This extra-large Neonetics Spark Plug lighted neon sign features hand-blown neon tubing and a full color background, which makes the sign beautiful to look at whether the neon is on or off. The colorful glass tubes are surrounded by a sturdy, commercial grade steel housing that looks good and keeps the sign in perfect condition for years to come. The two industrial strength eye holes provide easy wall mount hanging – no assembly or special wiring required. All you do is hang it up and plug it in. Custom packed in a wooden crate shipped direct to your doorstep. “Fully licensed through Neonetics Inc.”. For indoor use only.
Measures 19″ wide x 60″ high x 6″ deep
Neon signs are made the same way since the invention of neon lighting in 1903. Each Spark Plug neon sign takes about 2 man days to make and each neon sign is made up of between 5 and 12 hand blown neon tubes.
All neon tubes start out as 4 foot straight raw tubes of glass. Some tubes have colored glass. When they are turned off, they appear similar to colorful stained glass murals in a church. The stained glass colored tubes are very expensive and are hand drawn even to make the raw tubes. The other primary type of tube is white when turned off. These tubes have a phosphorus coating inside which turns argon gas to yellow, green, purple, white etc. Electricity excites the gas which then lights the phosphorus coating. The phosphorous coatings have different formulations generating different colors, so with handmade welds, a single tube can have many colors when lit. For example, multi-colored neon sculptures are all one single tube, yet they may consist of different phosphorus sticks welded together and then bent over a long torch by hand. Every single tube is welded and then bent by hand over a ribbon burner. Once the tubes are hand bent to the desired shape, the tubes are filled with either an argon/mercury mix or pure neon gas.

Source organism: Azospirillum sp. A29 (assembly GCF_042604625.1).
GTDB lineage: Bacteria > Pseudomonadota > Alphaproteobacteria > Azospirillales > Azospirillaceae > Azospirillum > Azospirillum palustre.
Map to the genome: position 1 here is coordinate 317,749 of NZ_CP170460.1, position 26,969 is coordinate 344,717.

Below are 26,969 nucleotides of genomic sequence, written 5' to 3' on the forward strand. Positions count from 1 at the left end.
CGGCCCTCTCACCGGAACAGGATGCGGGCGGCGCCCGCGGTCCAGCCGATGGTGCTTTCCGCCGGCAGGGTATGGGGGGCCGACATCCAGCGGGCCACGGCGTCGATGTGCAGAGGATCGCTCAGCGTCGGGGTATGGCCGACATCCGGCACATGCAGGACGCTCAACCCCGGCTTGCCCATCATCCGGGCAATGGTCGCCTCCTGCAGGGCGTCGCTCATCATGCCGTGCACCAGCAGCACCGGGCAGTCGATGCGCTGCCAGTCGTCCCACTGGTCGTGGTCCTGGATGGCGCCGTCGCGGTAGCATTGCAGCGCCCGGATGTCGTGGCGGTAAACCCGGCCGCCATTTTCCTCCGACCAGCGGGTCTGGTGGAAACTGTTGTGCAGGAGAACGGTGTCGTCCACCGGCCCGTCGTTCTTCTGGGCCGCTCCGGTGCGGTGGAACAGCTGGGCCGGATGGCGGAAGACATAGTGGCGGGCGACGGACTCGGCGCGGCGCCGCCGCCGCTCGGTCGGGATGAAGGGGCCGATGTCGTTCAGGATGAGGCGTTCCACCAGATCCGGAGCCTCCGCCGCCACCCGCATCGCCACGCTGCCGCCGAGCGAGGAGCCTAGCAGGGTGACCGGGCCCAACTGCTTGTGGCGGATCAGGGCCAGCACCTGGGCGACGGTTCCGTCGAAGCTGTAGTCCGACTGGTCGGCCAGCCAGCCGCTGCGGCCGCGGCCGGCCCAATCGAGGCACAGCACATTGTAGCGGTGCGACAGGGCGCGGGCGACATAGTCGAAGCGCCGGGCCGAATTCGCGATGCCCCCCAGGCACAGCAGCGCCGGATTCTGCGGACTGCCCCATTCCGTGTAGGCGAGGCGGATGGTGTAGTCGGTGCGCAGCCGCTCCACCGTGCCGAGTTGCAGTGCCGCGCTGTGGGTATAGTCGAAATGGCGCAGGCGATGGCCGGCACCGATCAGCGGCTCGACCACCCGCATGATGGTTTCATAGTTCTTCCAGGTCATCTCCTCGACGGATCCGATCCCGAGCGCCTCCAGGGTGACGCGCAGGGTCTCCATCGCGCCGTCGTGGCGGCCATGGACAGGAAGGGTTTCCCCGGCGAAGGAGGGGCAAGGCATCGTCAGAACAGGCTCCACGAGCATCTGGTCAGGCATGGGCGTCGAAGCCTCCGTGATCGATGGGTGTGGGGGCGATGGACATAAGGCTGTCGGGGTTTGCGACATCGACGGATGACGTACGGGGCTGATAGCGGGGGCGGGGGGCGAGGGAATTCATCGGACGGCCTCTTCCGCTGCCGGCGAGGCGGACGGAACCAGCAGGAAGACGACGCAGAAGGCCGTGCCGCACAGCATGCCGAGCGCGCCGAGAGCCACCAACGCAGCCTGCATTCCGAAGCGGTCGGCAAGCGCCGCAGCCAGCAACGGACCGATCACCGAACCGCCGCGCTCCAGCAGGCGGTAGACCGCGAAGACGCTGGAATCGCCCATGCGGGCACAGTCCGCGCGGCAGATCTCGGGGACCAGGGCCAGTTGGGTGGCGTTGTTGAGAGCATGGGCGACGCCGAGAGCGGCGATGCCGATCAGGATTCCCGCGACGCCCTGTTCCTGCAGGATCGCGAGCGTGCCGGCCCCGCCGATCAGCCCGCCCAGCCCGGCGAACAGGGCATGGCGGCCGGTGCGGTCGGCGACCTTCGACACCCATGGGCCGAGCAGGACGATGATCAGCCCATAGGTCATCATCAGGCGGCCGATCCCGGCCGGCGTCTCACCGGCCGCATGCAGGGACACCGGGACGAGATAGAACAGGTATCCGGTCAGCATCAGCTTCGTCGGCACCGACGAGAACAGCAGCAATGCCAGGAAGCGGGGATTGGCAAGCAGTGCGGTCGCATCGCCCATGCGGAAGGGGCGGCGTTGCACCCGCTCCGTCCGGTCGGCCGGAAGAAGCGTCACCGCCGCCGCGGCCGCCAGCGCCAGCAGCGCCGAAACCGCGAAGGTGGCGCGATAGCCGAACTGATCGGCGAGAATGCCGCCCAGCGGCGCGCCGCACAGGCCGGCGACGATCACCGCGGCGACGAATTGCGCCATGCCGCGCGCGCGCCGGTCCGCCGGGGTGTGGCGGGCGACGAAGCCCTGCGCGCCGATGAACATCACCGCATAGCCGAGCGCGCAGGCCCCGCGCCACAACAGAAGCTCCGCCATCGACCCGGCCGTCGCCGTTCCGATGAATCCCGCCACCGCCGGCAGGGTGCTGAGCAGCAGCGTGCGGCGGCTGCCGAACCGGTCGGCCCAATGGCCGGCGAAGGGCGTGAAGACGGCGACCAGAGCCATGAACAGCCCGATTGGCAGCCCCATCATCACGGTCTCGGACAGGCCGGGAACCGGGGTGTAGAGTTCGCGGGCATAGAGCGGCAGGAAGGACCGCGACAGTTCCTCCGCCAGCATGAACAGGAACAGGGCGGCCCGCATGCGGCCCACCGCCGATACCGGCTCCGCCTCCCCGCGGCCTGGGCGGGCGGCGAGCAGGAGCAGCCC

For the last step, electrodes are welded on the ends of the tubes and the raw bulbs are prepared to be filled with a noble gas by being cleaned with heat and electricity (30,000 volts). This is called bombardment. They are then attached to a vacuum pump, where all the air is sucked out of the tubes. When they are completely evacuated, the rare noble gasses are added and the tube is sealed. They are then “burned in” for 24 hours on a 12,000-volt transformer. They are then arranged, connected and mounted onto a metal grid. Finally, black paint is applied to finalize the artistic appearance of the sign.